The Lightning played probably the best 1st period of the season. After going down 1-0 on a mishandled puck by Ramo, the Bolts fired right back. Janik launched a shot from the point that redirected off a Ranger stick to beat Lundqvist, and tie the game at one. The Bolts next goal was a thing of beauty eh. Hlavac forchecked hard and won the puck in the left corner, skated out and sent a perfect no look backhand pass to Jason Ward. Ward then touched it to Gratton who buried it for the Bolts second goal of the game.
In the Second, Gratton put the Lightning up by 3 when he redirected a Shane O'Brien shot past Lundqvist. Midway through the period, Vinny Prospal beat Lundqvist high glove off a great feed from St. Louis.
The third period was not what the Bolts wanted. Up 4-2 heading into the final period, the Lightning were seemingly in control. But as has been the case, holding onto a lead in the third has not been the Lightning's forte'. This game was no different. 6 consecutive Ranger power plays didn't help matters. The largest being a 4 minute double minor to MacDonald for high sticking. (The call should have gone to Tyutin for tripping MacDonald, who clipped Tyutin with the stick as he was falling on his behind, IMO) The Rangers promptly scored on the first half of the double to pull within 1. Here we go again, right? The Bolts then took a bad too many men on the ice penalty do be shorthanded 5 on 3. But low and behold, things actually went the Bolts way. A great penalty kill effort by Ranger, Kuba and Richards kept the Rangers off the board. The game ended with Lundqvist pulled, and Vinny feeding Marty for the Empty netter and his 200th career goal.
The Bolts now head home to face Sid the Kid Thursday night.
Posted by Smitty at 11:03 PM
[Cross-Posted at Southeast Shootout]
Reigning NHL MVP and scoring champion Sidney Crosby of the Pittsburgh Penguins, who led all vote-getters for the second consecutive season with 507,274 votes, heads the list of six Eastern Conference starters. Crosby's linemates will be current NHL scoring leader Vincent Lecavalier of the Tampa Bay Lightning (224,661) and Ottawa Senators right wing Daniel Alfredsson (224,483), each of whom will make his first career start.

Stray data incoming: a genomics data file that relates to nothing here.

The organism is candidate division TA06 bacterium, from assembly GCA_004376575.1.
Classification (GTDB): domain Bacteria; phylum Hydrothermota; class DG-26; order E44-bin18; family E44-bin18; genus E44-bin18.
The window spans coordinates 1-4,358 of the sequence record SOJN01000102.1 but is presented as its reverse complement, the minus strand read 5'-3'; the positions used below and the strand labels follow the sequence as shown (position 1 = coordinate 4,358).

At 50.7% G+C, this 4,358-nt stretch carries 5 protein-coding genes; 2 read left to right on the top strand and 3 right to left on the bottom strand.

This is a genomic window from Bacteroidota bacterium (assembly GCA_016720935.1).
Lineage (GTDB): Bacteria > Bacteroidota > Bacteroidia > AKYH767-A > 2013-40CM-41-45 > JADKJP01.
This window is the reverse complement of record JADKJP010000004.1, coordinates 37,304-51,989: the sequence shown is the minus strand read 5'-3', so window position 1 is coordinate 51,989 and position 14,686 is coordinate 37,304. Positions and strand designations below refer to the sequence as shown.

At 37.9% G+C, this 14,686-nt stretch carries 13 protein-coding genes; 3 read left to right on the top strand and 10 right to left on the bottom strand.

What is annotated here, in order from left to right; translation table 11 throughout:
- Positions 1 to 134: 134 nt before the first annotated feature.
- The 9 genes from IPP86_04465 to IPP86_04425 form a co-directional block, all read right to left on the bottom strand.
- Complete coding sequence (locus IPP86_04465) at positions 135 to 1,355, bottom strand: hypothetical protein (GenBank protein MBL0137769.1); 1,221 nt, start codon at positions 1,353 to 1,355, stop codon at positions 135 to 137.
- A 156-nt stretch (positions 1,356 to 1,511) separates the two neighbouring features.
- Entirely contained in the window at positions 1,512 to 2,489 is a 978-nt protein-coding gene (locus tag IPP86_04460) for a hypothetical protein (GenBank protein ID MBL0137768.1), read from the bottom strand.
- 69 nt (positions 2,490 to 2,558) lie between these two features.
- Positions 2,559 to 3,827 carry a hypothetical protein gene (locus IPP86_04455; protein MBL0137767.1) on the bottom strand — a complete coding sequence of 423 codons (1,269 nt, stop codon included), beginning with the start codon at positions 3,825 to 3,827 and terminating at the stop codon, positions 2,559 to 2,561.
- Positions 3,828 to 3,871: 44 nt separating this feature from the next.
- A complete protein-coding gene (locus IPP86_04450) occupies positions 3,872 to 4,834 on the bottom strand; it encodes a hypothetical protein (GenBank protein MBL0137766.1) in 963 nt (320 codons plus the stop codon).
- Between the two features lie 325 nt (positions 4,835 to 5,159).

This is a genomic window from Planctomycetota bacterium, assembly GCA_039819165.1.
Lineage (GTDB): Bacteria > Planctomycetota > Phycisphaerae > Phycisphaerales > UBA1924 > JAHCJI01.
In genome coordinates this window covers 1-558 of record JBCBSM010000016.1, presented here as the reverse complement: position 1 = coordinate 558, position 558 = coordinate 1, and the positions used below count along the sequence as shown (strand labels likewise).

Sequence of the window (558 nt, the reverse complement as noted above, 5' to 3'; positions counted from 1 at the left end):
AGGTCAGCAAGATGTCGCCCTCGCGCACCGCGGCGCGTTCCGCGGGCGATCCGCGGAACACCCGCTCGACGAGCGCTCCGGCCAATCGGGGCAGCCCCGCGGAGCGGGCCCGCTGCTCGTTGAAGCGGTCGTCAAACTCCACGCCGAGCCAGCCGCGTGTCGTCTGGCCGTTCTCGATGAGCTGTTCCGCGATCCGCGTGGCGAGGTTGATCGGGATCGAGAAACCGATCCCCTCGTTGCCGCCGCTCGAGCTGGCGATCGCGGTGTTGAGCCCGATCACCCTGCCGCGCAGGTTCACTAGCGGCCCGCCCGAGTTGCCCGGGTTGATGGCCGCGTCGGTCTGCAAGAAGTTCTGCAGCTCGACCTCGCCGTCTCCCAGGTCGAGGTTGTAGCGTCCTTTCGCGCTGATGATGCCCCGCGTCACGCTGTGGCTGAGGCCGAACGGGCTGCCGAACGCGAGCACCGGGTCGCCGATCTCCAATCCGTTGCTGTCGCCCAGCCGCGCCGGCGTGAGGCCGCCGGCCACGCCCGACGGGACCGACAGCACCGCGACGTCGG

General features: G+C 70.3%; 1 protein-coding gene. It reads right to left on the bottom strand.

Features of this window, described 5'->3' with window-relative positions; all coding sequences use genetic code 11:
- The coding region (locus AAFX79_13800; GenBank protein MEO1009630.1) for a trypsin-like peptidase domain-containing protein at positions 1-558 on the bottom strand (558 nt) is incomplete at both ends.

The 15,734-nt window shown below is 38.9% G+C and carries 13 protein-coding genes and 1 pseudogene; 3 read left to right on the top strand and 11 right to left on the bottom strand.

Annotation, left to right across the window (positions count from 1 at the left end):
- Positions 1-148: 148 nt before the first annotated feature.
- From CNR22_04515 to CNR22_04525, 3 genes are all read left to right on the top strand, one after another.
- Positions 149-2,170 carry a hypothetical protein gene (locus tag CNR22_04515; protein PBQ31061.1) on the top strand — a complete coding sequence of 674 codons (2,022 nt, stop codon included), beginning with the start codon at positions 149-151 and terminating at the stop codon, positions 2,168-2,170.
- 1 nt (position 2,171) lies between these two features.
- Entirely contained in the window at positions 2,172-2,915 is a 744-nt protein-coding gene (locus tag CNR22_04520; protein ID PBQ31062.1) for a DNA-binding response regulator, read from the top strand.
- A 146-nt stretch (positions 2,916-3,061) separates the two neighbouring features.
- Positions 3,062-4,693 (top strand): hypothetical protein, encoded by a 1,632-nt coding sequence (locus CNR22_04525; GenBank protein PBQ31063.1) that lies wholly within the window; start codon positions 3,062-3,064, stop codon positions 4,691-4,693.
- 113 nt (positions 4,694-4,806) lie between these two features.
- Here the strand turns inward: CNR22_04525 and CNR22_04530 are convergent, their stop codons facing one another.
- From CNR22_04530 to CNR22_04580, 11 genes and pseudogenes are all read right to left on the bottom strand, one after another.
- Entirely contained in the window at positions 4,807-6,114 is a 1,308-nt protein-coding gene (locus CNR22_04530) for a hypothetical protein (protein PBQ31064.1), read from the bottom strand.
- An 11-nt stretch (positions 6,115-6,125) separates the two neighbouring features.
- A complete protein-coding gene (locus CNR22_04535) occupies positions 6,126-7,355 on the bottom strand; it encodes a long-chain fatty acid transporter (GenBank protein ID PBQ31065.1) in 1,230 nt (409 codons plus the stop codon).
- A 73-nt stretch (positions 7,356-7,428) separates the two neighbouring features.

Voted to the Eastern Conference blueline are Andrei Markov of the Montreal Canadiens (316,136) and Zdeno Chara of the Boston Bruins (271,272), also first-time starters. The goaltender will be Martin Brodeur of the New Jersey Devils (220,392), who captured his fourth career All-Star starting berth and will be making his 10th appearance overall, tied with the Red Wings' Lidstrom for the most among the players announced today.
Posted by Smitty at 10:45 AM
Monday, January 7, 2008
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Having reached the midway point in the season, and with the Bolts sitting in last place in the East, talk is heating up. One HUGE stumbling block to any deal with regard to the Lightning is the current ownership situation. Until that is resolved one way or the other, nothing will happen. That being said, if it is resolved before the trade deadline, here are some things to watch for.
First off, the most chatter seems to be surrounding the future of Dan Boyle. If he is able to come back healthy prior to the trade deadline, he could be a rental player at the top of many playoff bound team's wish lists. He is a pending UFA, and could be shopped for picks or prospects. However, with the Bolts defense being so bad this season, it would have to be a great deal for Feaster to move him and his rights out of Tampa.
Another UFA to be is Vinny Prospal. Vinny20 had a great start to this "contract year", but had a subsequent lull. He has seen a bit of a resurgence on this latest road trip , and he could end up on the trading block. Look for Detroit and Anaheim (if Teemu doesn't come back) to show interest in his services.